Insurance Status Correlates With Patient-reported Baseline Symptoms of Spinal Stenosis

Nurse handing insurance card to patient with clipboard on table

The Centers for Medicare & Medicaid Services and other insurers now use patient-reported outcome measures (PROMs) as quality metrics in performance analyses and to negotiate reimbursement. Therefore, it’s important to determine what factors influence PROMs before and after treatment.

Several studies of patients undergoing joint arthroplasty and insured by Medicaid report systematically worse PROM scores than patients with other insurance. In the first study of its type, researchers at Brigham and Women’s Hospital found the same is true among patients with lumbar spinal stenosis.

Andrew J. Schoenfeld, MD, MSc, a surgeon in the Department of Orthopaedic Surgery at the Brigham, Andrew K. Simpson, MD, MBA, MHS, director of minimally invasive spine surgery in the department, Alexander M. Crawford, MD, a resident in the department, and colleagues report the data in Spine (Phila Pa 1976).


The researchers retrospectively studied 608 adults with lumbar spinal stenosis, mean age 63. At their initial visit, they completed PROMs in the Patient-Reported Outcomes Measurement Information System (PROMIS) plus visual analog scales (VAS) for leg and low back pain.

Most patients were commercially insured (47%) or insured through Medicare (46.7%); 6.1% had Medicaid and one patient was insured through Veterans Affairs.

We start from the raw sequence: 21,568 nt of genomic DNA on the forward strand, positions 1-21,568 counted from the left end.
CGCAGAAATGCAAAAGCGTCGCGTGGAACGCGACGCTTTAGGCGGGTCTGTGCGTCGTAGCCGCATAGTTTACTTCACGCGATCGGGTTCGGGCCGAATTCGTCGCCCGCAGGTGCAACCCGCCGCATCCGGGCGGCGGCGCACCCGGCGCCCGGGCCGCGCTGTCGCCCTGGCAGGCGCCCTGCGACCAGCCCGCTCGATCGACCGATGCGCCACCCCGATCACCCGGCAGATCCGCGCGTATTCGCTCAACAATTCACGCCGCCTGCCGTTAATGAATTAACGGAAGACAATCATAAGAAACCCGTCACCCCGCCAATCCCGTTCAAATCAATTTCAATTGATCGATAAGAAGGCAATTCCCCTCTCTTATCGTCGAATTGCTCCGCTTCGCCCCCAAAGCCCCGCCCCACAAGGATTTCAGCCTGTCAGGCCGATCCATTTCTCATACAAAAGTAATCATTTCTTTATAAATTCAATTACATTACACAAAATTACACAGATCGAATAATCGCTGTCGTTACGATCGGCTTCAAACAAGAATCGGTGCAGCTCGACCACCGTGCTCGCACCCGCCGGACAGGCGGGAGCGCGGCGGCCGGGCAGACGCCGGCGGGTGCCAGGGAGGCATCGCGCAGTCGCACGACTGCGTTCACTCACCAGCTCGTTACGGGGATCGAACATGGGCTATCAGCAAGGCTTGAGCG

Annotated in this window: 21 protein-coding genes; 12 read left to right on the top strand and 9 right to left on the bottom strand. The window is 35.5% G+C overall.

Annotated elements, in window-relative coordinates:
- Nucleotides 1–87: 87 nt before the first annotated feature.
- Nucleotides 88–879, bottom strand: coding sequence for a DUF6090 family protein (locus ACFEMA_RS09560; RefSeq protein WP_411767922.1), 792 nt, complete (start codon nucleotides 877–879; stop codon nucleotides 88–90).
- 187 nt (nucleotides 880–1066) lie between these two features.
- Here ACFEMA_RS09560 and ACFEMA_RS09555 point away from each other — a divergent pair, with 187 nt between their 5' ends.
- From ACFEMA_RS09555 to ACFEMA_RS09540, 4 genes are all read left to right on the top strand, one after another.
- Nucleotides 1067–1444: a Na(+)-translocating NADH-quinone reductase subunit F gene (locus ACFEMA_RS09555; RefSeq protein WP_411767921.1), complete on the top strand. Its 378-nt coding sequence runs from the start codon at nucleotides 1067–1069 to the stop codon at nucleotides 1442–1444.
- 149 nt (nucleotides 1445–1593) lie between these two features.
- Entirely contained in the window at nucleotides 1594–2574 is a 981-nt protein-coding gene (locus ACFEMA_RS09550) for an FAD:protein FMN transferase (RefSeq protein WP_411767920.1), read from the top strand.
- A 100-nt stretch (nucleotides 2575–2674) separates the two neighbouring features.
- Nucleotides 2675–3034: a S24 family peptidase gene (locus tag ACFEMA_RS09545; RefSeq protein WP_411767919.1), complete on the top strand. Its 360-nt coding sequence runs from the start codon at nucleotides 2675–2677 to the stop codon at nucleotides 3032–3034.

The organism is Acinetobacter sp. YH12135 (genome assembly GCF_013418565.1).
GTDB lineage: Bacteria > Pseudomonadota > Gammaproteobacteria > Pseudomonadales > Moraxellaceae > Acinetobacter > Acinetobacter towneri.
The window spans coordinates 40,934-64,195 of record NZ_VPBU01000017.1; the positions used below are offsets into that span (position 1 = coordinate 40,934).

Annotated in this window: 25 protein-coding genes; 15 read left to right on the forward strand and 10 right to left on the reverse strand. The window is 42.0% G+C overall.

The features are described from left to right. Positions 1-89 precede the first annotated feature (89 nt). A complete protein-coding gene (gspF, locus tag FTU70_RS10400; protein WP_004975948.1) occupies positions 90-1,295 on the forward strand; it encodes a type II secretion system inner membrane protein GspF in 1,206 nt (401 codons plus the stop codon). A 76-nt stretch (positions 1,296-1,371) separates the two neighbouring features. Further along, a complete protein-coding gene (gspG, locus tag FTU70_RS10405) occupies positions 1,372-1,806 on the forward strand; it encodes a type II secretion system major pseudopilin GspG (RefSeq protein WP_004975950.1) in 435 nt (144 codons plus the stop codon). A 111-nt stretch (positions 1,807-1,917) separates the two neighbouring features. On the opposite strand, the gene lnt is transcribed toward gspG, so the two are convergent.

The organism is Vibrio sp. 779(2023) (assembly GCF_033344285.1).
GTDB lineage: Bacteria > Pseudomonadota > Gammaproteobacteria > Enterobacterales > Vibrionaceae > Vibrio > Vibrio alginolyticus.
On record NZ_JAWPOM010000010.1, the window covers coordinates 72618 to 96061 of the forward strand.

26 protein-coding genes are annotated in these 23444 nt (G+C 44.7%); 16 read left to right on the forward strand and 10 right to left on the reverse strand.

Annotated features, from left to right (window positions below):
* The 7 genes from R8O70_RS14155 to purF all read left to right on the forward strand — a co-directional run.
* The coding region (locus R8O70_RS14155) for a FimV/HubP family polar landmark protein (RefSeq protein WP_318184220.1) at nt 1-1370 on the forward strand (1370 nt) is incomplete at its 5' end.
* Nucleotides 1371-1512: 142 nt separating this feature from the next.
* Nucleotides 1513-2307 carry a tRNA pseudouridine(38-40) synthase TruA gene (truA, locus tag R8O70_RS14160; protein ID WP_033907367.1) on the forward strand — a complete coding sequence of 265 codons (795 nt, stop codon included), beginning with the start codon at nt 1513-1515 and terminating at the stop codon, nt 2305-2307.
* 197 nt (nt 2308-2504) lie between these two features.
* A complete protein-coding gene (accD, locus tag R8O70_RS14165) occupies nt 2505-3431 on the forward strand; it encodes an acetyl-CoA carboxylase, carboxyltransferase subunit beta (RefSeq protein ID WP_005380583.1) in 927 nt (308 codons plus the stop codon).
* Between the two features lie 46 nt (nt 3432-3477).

PROM Scores by Insurance Type

Unadjusted analysis

Except on the leg pain VAS, all PROM scores were significantly different between insurance groups. Patients with Medicaid consistently reported the worst scores.

When patients insured through Medicaid were compared against commercially insured patients, the differences in PROM scores met or exceeded the minimal clinically important differences wherever differences existed.

Adjusted analysis

The findings were largely maintained after adjustment for potential confounders. Across most PROMs, patients insured through Medicaid reported significantly worse scores than commercially insured patients:

  • PROMIS Physical Function (incidence rate ratio (IRR), 0.90; P=0.003)
  • PROMIS 10 Physical Global (IRR, 0.88; P=0.001)
  • PROMIS Pain Intensity (IRR, 1.09; P=0.002)
  • PROMIS Pain Interference (IRR, 1.05; P=0.024)
  • PROMIS Mental (IRR, 0.85; P<0.001)
  • PROMIS Anxiety (IRR, 1.10; P=0.002)
  • PROMIS Depression (IRR, 1.07; P=0.037)
  • VAS low back pain (IRR, 1.23; P=0.03)

The results were similar when patients insured by Medicaid were compared against those insured through Medicare, except the two groups had similar VAS low back pain scores.

Clinical and Policy Implications

Medicaid insurance generally indicates disadvantaged socioeconomic status, which is often tied to delayed health care and inadequate access to specialists. Treating physicians should consider that patients insured through Medicaid may be more likely to present at an advanced stage of spinal stenosis and be more inclined than others to want interventional and/or surgical modalities of pain control.

The findings of this study also have significant implications for decision-makers who establish standards for performance and reimbursement. It seems to be necessary to account for differences in PROM scores between groups, even within the same patient population.

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